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“On the following day, when they came from Bethany, He was hungry. And seeing in the distance a fig tree in leaf, He went to see if He could find anything on it. When He came to it, He found nothing but leaves, for it was not the season for figs. And He said to it, ‘May no one ever eat fruit from you again.’ And His disciples heard it. … As they passed by in the morning, they saw the fig tree withered away to its roots. And Peter remembered and said to Him, ‘Rabbi, look! The fig tree that You cursed has withered.'” (Mark 11:12-14, 20-21 ESV)

This is a strange miracle of Jesus. It’s the only one I can think of that is destructive—that kills instead of giving life. But it makes sense four days before Jesus’ death, as Jesus is acting out a parable—one last warning to the people of God.

To understand it, you have to know how common figs in Israel grow. They produce two crops a year, the most important one in August or September. But the earlier, smaller “breba” crop is visible at Passover time. It doesn’t produce very good figs—a lot of growers don’t even bother to pick them—but still, they are a guarantee of the good ones to come. A tree with no breba figs is a tree that will be barren later on, when it really matters.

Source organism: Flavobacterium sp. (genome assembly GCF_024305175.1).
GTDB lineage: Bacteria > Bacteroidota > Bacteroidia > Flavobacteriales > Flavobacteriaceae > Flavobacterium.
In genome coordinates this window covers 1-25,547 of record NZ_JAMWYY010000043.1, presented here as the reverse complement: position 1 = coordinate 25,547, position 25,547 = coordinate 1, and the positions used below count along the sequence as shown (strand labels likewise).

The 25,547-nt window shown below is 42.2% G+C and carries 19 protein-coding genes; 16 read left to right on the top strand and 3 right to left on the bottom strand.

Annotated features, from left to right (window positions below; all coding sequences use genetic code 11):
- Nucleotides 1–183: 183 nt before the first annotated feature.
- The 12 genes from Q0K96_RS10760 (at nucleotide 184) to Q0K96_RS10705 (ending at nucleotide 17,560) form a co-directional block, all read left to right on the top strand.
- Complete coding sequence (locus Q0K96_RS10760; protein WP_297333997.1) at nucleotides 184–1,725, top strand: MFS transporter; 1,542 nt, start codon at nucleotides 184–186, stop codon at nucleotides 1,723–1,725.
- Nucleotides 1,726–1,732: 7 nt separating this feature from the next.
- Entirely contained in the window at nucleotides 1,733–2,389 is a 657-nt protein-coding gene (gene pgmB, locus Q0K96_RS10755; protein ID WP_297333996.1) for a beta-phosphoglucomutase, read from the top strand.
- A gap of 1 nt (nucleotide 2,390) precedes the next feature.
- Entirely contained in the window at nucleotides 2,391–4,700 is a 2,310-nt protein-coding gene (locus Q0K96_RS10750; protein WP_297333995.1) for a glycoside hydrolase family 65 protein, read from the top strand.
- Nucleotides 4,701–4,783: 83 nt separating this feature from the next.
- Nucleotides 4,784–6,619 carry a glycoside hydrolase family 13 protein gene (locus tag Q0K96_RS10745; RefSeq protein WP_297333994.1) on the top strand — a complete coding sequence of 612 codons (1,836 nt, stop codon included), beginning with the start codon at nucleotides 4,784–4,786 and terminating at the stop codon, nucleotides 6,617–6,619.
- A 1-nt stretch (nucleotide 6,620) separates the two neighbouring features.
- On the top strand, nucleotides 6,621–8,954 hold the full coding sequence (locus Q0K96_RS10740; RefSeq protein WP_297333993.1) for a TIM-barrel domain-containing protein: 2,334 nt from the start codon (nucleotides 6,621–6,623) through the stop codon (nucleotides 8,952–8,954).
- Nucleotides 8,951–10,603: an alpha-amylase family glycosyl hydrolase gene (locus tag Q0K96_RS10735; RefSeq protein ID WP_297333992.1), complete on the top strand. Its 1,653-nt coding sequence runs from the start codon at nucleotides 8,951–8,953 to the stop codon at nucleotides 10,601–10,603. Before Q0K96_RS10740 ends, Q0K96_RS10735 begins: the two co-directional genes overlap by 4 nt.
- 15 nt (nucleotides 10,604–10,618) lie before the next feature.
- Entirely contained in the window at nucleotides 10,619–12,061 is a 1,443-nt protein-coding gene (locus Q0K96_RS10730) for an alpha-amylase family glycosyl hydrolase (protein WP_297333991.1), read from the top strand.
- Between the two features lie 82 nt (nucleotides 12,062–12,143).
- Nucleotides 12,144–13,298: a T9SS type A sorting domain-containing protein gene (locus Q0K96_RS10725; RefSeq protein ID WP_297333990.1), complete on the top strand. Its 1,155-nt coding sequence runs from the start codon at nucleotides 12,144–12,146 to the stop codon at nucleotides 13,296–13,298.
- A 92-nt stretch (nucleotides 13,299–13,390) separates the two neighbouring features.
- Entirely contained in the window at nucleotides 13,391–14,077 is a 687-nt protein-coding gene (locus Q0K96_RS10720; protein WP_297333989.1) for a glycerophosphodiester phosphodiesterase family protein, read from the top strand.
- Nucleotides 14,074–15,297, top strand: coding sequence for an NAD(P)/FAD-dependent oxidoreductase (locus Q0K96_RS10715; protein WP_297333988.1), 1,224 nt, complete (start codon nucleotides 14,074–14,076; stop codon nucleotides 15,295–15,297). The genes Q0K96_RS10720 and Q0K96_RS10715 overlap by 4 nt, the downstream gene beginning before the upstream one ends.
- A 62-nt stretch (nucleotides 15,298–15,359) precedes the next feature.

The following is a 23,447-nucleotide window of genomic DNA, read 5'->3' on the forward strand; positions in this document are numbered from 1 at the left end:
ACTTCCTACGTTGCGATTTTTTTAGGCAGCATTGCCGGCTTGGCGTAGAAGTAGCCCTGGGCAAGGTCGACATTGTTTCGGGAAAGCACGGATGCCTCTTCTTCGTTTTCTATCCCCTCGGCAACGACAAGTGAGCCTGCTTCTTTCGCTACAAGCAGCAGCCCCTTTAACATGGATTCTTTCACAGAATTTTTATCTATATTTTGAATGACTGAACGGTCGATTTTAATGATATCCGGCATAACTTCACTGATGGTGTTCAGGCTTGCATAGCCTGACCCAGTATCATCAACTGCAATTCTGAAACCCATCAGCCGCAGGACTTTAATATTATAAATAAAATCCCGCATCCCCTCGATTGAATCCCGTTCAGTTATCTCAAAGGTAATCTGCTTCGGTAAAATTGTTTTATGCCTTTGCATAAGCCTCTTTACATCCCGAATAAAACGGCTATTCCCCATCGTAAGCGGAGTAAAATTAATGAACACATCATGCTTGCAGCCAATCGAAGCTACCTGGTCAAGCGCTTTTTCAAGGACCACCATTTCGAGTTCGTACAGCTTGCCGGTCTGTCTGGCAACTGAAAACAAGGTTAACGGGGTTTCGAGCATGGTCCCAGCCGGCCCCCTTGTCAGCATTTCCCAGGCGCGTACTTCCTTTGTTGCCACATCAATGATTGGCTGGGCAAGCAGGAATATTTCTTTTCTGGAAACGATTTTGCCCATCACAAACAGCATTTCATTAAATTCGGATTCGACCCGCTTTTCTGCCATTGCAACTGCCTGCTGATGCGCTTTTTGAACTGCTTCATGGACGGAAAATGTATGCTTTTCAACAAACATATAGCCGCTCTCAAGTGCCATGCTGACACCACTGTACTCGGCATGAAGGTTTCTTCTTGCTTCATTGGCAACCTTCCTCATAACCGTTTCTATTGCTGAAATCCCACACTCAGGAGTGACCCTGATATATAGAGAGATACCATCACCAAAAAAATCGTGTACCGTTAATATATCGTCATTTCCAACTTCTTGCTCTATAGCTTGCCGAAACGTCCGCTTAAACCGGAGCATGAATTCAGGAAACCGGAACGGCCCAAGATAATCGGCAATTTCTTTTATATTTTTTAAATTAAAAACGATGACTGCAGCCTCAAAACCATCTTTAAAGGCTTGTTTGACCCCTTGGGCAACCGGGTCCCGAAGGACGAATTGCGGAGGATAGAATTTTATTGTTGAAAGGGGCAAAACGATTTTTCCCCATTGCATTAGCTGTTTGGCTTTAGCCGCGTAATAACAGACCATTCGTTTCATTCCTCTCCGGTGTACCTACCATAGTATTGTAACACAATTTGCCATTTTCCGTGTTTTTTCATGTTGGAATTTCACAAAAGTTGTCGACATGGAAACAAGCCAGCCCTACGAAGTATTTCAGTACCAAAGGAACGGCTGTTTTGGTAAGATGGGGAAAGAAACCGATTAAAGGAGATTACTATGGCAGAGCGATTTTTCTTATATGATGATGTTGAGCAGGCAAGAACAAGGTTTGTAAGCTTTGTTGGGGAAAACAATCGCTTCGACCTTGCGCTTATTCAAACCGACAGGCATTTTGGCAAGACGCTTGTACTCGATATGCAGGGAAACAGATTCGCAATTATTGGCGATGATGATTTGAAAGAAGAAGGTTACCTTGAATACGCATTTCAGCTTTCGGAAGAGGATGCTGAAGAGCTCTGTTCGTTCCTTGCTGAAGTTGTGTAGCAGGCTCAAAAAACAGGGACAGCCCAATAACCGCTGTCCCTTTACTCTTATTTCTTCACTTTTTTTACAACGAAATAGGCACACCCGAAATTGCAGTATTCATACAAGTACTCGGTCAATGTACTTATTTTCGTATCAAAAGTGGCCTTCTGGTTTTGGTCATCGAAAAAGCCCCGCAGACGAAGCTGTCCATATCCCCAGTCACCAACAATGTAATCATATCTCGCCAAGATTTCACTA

Jesus is warning God’s people. When God comes looking, will there be any fruit—at least the low-quality breba fruit that is a promise for the future? For we are God’s fig trees, and our fruit—sin-riddled and low-quality though it may be—is the evidence that we belong to Jesus. He lives in us. The Holy Spirit has made us living trees as we trust in the Lord who died for us and rose to make us His own.

Prayer: Lord, make me fruitful through Your life living in me. Amen.

Reflection Questions:

* Do you like figs? Why or why not?
* How do you feel about the Christian fruit in your life?
* Does it comfort you to know God isn’t grading the quality of your fruit—that He’s just happy it exists?

Lenten Devotions were written by Dr. Kari Vo, republished with permission from Lutheran Hour Ministries

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